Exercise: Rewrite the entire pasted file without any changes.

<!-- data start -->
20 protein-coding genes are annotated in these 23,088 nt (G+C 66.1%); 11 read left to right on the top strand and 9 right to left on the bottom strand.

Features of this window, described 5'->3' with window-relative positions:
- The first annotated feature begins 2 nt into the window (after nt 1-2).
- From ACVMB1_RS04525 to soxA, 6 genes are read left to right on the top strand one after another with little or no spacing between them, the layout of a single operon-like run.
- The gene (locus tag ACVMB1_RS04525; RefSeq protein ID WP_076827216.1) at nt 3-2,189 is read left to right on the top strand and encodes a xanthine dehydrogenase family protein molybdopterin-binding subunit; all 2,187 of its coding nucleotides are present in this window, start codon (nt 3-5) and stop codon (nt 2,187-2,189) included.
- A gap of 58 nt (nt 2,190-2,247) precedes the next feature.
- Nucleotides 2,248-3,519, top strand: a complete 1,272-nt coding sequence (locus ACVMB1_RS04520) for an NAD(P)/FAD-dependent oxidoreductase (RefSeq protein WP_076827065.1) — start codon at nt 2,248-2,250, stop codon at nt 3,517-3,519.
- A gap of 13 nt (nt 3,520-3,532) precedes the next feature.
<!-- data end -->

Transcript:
20 protein-coding genes are annotated in these 23,088 nt (G+C 66.1%); 11 read left to right on the top strand and 9 right to left on the bottom strand.

Features of this window, described 5'->3' with window-relative positions:
- The first annotated feature begins 2 nt into the window (after nt 1-2).
- From ACVMB1_RS04525 to soxA, 6 genes are read left to right on the top strand one after another with little or no spacing between them, the layout of a single operon-like run.
- The gene (locus tag ACVMB1_RS04525; RefSeq protein ID WP_076827216.1) at nt 3-2,189 is read left to right on the top strand and encodes a xanthine dehydrogenase family protein molybdopterin-binding subunit; all 2,187 of its coding nucleotides are present in this window, start codon (nt 3-5) and stop codon (nt 2,187-2,189) included.
- A gap of 58 nt (nt 2,190-2,247) precedes the next feature.
- Nucleotides 2,248-3,519, top strand: a complete 1,272-nt coding sequence (locus ACVMB1_RS04520) for an NAD(P)/FAD-dependent oxidoreductase (RefSeq protein WP_076827065.1) — start codon at nt 2,248-2,250, stop codon at nt 3,517-3,519.
- A gap of 13 nt (nt 3,520-3,532) precedes the next feature.